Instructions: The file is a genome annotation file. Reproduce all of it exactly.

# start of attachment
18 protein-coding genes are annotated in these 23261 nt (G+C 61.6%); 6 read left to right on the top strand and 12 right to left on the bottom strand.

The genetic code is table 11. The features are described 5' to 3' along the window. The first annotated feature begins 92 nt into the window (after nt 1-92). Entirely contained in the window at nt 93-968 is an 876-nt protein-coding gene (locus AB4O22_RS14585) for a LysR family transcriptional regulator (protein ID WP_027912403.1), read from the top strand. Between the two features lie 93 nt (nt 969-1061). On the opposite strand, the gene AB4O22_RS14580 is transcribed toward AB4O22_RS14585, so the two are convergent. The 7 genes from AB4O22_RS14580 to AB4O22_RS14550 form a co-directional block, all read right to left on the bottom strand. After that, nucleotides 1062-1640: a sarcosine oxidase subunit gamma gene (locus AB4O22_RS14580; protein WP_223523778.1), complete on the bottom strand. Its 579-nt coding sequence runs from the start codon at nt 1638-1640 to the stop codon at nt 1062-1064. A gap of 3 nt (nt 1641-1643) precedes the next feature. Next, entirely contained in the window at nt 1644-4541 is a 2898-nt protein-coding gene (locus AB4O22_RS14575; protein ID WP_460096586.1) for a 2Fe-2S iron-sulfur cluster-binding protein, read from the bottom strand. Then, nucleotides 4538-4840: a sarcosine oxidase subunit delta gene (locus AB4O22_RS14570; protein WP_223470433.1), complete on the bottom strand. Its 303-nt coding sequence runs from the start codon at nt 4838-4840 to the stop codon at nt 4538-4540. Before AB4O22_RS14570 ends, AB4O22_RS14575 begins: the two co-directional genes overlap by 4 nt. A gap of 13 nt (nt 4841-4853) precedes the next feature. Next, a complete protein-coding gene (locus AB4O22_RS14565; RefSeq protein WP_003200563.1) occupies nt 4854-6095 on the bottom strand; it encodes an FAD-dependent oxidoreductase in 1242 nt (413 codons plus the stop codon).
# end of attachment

18 protein-coding genes are annotated in these 23261 nt (G+C 61.6%); 6 read left to right on the top strand and 12 right to left on the bottom strand.

The genetic code is table 11. The features are described 5' to 3' along the window. The first annotated feature begins 92 nt into the window (after nt 1-92). Entirely contained in the window at nt 93-968 is an 876-nt protein-coding gene (locus AB4O22_RS14585) for a LysR family transcriptional regulator (protein ID WP_027912403.1), read from the top strand. Between the two features lie 93 nt (nt 969-1061). On the opposite strand, the gene AB4O22_RS14580 is transcribed toward AB4O22_RS14585, so the two are convergent. The 7 genes from AB4O22_RS14580 to AB4O22_RS14550 form a co-directional block, all read right to left on the bottom strand. After that, nucleotides 1062-1640: a sarcosine oxidase subunit gamma gene (locus AB4O22_RS14580; protein WP_223523778.1), complete on the bottom strand. Its 579-nt coding sequence runs from the start codon at nt 1638-1640 to the stop codon at nt 1062-1064. A gap of 3 nt (nt 1641-1643) precedes the next feature. Next, entirely contained in the window at nt 1644-4541 is a 2898-nt protein-coding gene (locus AB4O22_RS14575; protein ID WP_460096586.1) for a 2Fe-2S iron-sulfur cluster-binding protein, read from the bottom strand. Then, nucleotides 4538-4840: a sarcosine oxidase subunit delta gene (locus AB4O22_RS14570; protein WP_223470433.1), complete on the bottom strand. Its 303-nt coding sequence runs from the start codon at nt 4838-4840 to the stop codon at nt 4538-4540. Before AB4O22_RS14570 ends, AB4O22_RS14575 begins: the two co-directional genes overlap by 4 nt. A gap of 13 nt (nt 4841-4853) precedes the next feature. Next, a complete protein-coding gene (locus AB4O22_RS14565; RefSeq protein WP_003200563.1) occupies nt 4854-6095 on the bottom strand; it encodes an FAD-dependent oxidoreductase in 1242 nt (413 codons plus the stop codon).